Consumers who have high debts and are working to repair a bad credit history may be tempted to start making more purchases with their debit card than with credit cards. This can be a smart financial decision, as credit cards can have the downside of tempting a consumer into making purchases he cannot afford to quickly pay off. Unlike credit card purchases, debit card purchases take money directly out of a consumer’s checking account.
Debit cards also carry a significant risk of theft, however. While credit card thieves typically charge large purchases which they then attempt to resell, debit card thieves can have direct access to the cash in a consumer’s checking account, according to Consumer Reports.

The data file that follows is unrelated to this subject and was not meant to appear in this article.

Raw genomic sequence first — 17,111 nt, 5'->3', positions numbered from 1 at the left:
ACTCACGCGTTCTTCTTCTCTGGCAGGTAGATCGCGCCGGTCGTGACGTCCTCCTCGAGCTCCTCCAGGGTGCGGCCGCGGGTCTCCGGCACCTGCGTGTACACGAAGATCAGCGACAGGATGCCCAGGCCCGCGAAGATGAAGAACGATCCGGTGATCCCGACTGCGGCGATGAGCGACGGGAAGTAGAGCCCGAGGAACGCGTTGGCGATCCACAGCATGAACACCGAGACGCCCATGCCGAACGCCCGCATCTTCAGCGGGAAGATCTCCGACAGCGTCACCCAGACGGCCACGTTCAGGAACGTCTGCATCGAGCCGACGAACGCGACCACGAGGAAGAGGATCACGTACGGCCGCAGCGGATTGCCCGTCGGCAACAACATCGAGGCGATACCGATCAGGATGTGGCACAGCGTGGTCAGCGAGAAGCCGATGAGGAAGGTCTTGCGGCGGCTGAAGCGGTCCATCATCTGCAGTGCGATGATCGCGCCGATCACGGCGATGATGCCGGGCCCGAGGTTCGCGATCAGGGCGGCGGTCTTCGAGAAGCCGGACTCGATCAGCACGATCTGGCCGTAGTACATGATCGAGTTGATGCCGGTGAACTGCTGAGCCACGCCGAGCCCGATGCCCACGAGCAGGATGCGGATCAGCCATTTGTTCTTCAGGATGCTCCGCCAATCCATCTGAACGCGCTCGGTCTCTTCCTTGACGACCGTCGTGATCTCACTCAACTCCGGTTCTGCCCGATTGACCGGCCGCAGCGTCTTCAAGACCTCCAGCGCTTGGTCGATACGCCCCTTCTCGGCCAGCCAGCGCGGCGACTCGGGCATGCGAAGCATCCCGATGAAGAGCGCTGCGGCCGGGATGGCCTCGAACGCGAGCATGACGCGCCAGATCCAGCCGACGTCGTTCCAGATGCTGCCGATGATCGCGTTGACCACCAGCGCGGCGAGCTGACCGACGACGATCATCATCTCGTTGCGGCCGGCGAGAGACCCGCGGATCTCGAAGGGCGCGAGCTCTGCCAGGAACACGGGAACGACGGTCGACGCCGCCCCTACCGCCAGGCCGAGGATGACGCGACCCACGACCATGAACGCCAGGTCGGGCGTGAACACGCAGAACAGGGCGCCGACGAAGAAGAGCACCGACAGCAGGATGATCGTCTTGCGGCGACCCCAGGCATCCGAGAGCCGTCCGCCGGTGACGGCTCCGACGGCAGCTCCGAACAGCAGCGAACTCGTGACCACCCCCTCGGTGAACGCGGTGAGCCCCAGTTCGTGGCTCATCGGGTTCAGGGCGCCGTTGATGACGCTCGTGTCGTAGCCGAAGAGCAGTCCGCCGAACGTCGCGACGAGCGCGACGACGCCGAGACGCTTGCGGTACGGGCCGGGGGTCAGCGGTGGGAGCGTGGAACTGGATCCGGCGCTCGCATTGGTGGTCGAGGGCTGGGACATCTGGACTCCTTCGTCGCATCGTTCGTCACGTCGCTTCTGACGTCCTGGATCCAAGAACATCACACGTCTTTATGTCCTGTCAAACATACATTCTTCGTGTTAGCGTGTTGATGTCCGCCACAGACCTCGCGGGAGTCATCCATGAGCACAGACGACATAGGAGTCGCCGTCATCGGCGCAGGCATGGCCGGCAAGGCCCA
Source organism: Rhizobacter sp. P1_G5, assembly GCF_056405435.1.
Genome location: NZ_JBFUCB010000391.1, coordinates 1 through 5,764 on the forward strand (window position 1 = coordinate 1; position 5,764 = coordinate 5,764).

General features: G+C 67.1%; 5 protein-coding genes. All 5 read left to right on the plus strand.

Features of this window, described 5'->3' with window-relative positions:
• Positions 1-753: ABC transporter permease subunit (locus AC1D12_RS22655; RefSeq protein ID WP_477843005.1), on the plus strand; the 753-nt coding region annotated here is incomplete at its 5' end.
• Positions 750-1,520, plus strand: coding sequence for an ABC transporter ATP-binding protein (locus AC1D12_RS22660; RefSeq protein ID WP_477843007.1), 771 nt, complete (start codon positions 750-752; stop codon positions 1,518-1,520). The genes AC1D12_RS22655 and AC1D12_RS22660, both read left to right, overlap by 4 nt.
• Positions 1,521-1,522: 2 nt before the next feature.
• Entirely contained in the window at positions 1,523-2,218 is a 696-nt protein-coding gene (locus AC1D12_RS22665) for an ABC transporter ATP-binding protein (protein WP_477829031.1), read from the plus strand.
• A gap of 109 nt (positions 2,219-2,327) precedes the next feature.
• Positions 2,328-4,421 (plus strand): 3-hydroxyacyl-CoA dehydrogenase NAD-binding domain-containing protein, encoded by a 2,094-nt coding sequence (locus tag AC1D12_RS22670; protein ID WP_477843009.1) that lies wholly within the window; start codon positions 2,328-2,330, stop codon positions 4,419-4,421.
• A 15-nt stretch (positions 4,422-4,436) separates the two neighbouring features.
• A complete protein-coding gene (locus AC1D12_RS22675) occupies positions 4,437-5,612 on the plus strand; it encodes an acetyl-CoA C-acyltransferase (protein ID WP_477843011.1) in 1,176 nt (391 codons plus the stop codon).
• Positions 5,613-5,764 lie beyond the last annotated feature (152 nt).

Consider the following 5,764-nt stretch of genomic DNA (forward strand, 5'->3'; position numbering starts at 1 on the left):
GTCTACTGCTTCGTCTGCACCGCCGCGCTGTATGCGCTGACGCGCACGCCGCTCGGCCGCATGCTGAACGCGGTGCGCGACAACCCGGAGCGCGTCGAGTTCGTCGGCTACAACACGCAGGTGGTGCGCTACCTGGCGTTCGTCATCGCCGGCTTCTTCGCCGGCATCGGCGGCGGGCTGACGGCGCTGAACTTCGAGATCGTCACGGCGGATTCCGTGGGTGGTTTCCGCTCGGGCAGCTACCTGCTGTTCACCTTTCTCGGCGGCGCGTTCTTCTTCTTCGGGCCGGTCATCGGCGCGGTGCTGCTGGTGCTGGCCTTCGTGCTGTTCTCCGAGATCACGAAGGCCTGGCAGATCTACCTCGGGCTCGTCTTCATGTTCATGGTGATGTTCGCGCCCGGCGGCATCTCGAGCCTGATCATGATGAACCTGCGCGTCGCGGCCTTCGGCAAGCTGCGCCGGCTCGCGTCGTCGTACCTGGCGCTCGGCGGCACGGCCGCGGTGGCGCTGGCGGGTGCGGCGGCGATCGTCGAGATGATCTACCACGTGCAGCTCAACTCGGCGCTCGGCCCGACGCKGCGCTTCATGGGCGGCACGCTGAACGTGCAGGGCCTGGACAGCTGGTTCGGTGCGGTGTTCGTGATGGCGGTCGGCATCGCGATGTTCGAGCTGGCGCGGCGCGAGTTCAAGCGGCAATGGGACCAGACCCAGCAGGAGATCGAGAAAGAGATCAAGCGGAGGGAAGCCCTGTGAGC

They often use a technique known as ‘skimming’, which involves setting up a machine that memorizes a consumer’s PIN and magnetic stripe information. Such machines are most often set up at out-of-the-way ATMs or certain gas stations by disgruntled employees.
Consumers who use debit cards to fund purchases may want switch to credit cards when filling up their gas tank, and may benefit from sticking to ATMs housed inside banks, which may be more safe.